<Line StrokeThickness="1"
                          VerticalAlignment="Center"
                          X1="1"
                          X2="20"
                          Stroke="Black" />
 
        </Grid>
    </Border>
</ComboBoxItem>
<ComboBoxItem >
    <Border HorizontalAlignment="Left">
        <Grid VerticalAlignment="Center">
            <TextBlock 
                               Text="xxxxxxxxxxxxxxxxxxxxxxxxxxxxxxxxxxxxxxxxxxxxxxxxxxxxxxxxxxxxxxxxxx" Foreground="Gray" />
 
            <Line StrokeThickness="1"
                          VerticalAlignment="Center"
                          X1="1"
                          X2="400"
                          Stroke="Black" />
 
        </Grid>
    </Border>
</ComboBoxItem>

The Combo behaves as expected.

Setting the X2 Value


This attempt finds the line object and sets x2 on it in the Border Loaded event.

<DataTemplate x:Key="TestTemplate">
    <Border HorizontalAlignment="Left" Loaded="Border_Loaded">
        <Grid VerticalAlignment="Center">
            <TextBlock
                   Text="{Binding Name}" Foreground="Gray" />
            <Line StrokeThickness="1"
              VerticalAlignment="Center"
              X1="1"
              X2="1"
              Stroke="Black" />
        </Grid>
    </Border>
</DataTemplate>

As you can see there the Border_Loaded handler will fire for each Border.
That looks like this.

private void Border_Loaded(object sender, RoutedEventArgs e)
{
    if (sender == null)
        return;
    Border border = sender as Border;
    Line ln = FindControlByType<Line>(border, null);
    if (ln != null)
    {
        if (ln.X2 == 1)
        {
            ln.X2 = 1;
            ln.X2 = border.ActualWidth;
        }
    }
}

That takes the ActualWidth of the Border and sets X2 on the line to that value.
Thus no bindings are involved in setting that width.
That produces the familiar effect as dropped down.
Unfortunately, it also misbehaves in the familiar way when the second entry is chosen

It seems pretty obvious at this point that there is a bug at work here.



FindControlByType


This is a fairly common implementation which can be found in various places on the internet.  It's anyone's guess who the original author was.

private T FindControlByType<T>(DependencyObject container, string name) where T : DependencyObject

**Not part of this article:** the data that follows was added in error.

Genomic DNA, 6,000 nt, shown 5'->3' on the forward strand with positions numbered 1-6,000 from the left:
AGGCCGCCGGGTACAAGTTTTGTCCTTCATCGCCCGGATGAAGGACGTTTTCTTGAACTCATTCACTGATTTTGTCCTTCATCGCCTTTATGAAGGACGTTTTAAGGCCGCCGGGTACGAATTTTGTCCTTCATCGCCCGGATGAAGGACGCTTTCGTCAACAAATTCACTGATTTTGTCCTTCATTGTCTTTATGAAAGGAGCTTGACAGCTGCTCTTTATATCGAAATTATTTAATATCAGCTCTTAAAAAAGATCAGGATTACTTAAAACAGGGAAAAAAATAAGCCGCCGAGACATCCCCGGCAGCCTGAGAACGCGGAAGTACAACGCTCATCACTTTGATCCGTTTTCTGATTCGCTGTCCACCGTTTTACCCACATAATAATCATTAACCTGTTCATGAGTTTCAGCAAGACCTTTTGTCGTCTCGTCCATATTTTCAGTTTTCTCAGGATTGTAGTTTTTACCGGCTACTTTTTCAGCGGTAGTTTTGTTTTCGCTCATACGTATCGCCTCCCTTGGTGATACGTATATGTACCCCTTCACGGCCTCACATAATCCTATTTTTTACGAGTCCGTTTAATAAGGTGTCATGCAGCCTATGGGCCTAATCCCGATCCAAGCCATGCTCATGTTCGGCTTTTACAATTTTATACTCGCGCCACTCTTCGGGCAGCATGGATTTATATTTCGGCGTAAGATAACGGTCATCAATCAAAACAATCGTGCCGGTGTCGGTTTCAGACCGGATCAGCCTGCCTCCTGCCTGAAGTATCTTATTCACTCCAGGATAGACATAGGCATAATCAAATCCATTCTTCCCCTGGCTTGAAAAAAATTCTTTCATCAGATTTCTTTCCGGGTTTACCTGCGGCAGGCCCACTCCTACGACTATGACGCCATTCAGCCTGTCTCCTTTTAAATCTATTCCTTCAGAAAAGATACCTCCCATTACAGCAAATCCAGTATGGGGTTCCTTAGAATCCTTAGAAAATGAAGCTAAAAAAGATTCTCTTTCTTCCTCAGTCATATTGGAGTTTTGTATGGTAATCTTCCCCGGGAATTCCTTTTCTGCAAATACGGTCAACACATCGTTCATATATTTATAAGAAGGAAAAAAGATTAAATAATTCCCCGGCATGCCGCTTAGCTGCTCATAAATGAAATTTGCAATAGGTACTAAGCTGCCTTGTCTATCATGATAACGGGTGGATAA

{
    T foundControl = null;
    for (int i = 0; i < VisualTreeHelper.GetChildrenCount(container); i++)
    {
        if (VisualTreeHelper.GetChild(container, i) is T && (VisualTreeHelper.GetChild(container, i).GetValue(FrameworkElement.NameProperty).Equals(name) || name == null))
        {
            foundControl = (T)VisualTreeHelper.GetChild(container, i);
            break;
        }
        else if (VisualTreeHelper.GetChildrenCount(VisualTreeHelper.GetChild(container, i)) > 0)
        {
            foundControl = FindControlByType<T>(VisualTreeHelper.GetChild(container, i), name);
            if (foundControl != null)
                break;
        }
    }
    return foundControl;
}


A Reliable Solution

Even if you solve these issues there will still be problems if you want text wrapping.  One way round this is to make the overlay a TextBlock.
This approach uses a converter to substitute an underline for each non space character and a negative margin to shift the underline up into the middle of the text.

MainPage


A DataGrid and ComboBox are used to illustrate the approach working.

<UserControl x:Class="SL_StrikeThrough.MainPage"
    xmlns:local="clr-namespace:SL_StrikeThrough"
    mc:Ignorable="d"
    d:DesignHeight="300" d:DesignWidth="300"
    FontFamily="Courier New"        
             >
    <UserControl.DataContext>
        <local:MainViewModel/>
    </UserControl.DataContext>
    <Grid x:Name="LayoutRoot" Background="White" HorizontalAlignment="Left">